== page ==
This research aimed to: 1. Identify the general support and development needed by BAME community organisations to operate effectively. 2. Identify the support and development needs of BAME communities, who have not formed community groups or networks, to organise in some way to voice their needs. And as subsidiary aims: 3. Discover what BAME communities think about the effectiveness of council services. 4. Increase the opportunities for individuals and communities to participate in future forums. 5. Connect with smaller BAME communities and those living in the semi-rural north of the borough. The Race and Ethnic Diversity Research and Policy Partnership (REDRAPP), De Montfort University and 1990 Trust conducted the research using the 'social action research model'. This has provided people from local BAME communities with quality training allowing them to play a significant role in developing research instruments, before conducting and assisting in the analysis of the research. Thirty two focus groups and 40 semi-structured interviews were completed across a wide range of BAME groups (see Appendices 1 and 2). Over 300 people participated in this research project. Many of the participants of focus groups were not members of any organised groups and had had minimal contact with the council. Several groups had participants from wide geographical areas. Results from focus groups and interviews are presented under the headings of the topic guides which were used for the focus groups. In addition there is a discrete section on health. Questions originally designed for minority groups were not always appropriate for every group particularly for Travellers and for some Somalian groups. One of the focus group facilitators put together what she thought to be a more relevant set of questions for Travellers and this was warmly welcomed by the researchers who believe it is critical that people develop methods of inquiry most relevant to them. The findings from the Travellers’ focus groups (which were a collection of family and individual interviews due to the difficulties in getting groups together) are extremely rich data sources and could form the basis of a separate report and more extensive inquiry. There was a great deal of initial scepticism from community members involved about what the project would achieve and whether there would be any real support for the groups as a result. These sensitivities revealed through the setting up of focus groups are extremely important for officers to take on board. Following an interim report in September 2001 interviews with key personnel in Hillingdon were conducted as there was perceived to be a lack of information about what was already happening in Hillingdon. Our original brief was to examine BAME needs in Hillingdon and after further discussion to also explore perceptions of the council. The interviews with key personnel was an additional agreement and had two strands, one to find out what the council or other agencies were doing with regard to key issues of BAME communities and also to see what they thought needs might be, including how they found this out Findings included: A mismatch between community perceptions of council and other authorities’ services and what these authorities state they are doing The community consortium is a very welcome move forward but care must be taken not to overload the group. There was a unanimous perception of lack of information about funding and how to make applications (this was both in regard to the council and other external sources) Information with regard to premises for meetings and for community lease or purchase was required, in addition to information about which voluntary groups already utilise council premises. Capacity building is required in a variety of forms – technical and functional skills, self-organisation and confidence building. Widespread concern over safety and discrimination A need for better rationalisation and clarity about council services especially with regard to equalities strategies While some individuals in the Council had clear understandings of equality issues strategic approaches needed development. Widespread concern about education relating to minority groups Policing in Hillingdon seems to be proactive and the police willing to engage with equality issues but barriers still exist. Under-resourcing means attention to clear up rates particularly with regard to racial attacks is not as the police or community would wish.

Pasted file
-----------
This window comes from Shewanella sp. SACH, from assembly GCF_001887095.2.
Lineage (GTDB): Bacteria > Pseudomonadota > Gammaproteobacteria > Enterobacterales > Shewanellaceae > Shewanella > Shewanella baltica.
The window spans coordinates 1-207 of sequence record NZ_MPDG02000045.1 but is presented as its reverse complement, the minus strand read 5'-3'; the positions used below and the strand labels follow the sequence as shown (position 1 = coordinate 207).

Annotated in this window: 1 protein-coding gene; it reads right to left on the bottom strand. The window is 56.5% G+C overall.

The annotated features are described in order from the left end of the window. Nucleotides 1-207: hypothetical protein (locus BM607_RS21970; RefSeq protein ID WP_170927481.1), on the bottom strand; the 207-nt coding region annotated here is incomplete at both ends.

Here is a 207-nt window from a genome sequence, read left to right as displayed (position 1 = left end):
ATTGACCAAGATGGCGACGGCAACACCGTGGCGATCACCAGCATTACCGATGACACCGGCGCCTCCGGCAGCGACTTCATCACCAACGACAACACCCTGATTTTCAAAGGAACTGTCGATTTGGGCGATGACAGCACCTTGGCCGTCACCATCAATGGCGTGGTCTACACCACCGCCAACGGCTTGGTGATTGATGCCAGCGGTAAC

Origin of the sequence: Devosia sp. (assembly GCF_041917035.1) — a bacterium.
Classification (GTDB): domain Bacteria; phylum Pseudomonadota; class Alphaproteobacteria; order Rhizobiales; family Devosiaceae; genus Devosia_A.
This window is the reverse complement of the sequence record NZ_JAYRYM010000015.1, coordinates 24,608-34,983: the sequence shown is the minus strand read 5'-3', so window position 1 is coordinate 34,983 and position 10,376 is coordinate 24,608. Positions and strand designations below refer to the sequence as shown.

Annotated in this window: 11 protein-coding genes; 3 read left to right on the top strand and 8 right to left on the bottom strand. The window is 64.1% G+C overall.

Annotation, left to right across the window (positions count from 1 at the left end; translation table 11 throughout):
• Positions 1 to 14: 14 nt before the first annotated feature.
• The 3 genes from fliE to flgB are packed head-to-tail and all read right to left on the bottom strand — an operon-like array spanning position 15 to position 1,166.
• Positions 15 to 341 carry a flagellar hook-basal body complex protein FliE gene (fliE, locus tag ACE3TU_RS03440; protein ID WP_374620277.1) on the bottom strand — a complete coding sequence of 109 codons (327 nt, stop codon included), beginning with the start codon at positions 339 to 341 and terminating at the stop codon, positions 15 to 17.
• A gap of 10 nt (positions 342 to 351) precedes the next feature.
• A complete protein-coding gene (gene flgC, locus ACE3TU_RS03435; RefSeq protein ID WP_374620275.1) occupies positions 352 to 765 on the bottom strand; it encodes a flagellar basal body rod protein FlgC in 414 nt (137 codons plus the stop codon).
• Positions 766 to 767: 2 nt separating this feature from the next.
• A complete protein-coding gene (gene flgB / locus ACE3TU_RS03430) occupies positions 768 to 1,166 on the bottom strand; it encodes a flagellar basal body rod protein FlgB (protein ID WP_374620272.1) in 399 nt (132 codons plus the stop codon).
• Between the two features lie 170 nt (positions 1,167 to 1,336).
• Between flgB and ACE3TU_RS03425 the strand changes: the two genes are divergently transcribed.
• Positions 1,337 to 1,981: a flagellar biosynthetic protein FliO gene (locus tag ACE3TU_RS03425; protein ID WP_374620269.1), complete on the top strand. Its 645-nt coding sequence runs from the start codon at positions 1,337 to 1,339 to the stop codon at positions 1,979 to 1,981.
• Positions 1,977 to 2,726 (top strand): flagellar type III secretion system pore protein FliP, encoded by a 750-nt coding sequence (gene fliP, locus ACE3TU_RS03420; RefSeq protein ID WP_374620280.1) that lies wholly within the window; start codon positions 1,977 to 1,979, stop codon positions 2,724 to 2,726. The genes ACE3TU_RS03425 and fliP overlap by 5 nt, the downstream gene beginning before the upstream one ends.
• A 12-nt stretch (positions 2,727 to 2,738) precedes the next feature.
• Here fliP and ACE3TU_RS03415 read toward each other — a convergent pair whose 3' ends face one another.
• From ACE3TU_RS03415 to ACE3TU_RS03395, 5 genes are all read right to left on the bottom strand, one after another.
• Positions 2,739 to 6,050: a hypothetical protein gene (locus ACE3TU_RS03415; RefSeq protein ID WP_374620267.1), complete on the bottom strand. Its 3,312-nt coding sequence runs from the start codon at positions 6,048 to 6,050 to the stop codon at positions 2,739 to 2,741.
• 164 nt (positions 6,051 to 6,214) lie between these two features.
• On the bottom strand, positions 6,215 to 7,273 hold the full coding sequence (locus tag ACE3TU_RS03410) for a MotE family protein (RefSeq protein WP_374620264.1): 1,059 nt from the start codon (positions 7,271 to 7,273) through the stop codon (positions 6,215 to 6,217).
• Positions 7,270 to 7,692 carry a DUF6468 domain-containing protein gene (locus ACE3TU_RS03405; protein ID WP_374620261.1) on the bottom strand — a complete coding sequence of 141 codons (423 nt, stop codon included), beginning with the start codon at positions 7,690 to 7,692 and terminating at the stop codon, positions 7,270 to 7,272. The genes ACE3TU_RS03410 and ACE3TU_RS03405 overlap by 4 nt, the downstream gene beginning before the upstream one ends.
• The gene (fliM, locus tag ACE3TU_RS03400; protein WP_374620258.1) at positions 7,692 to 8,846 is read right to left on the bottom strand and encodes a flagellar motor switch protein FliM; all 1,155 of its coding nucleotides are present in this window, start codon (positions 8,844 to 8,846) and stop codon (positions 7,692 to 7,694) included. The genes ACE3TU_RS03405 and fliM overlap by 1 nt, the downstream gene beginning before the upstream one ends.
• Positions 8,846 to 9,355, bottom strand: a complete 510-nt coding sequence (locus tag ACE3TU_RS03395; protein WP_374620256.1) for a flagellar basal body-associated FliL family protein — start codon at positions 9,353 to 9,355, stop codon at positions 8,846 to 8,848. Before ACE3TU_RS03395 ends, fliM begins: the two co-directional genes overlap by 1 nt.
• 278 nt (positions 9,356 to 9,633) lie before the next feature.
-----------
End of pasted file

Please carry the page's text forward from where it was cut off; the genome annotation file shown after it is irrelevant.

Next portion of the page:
|Number of pages||97|
|Publication status||Published - 2002|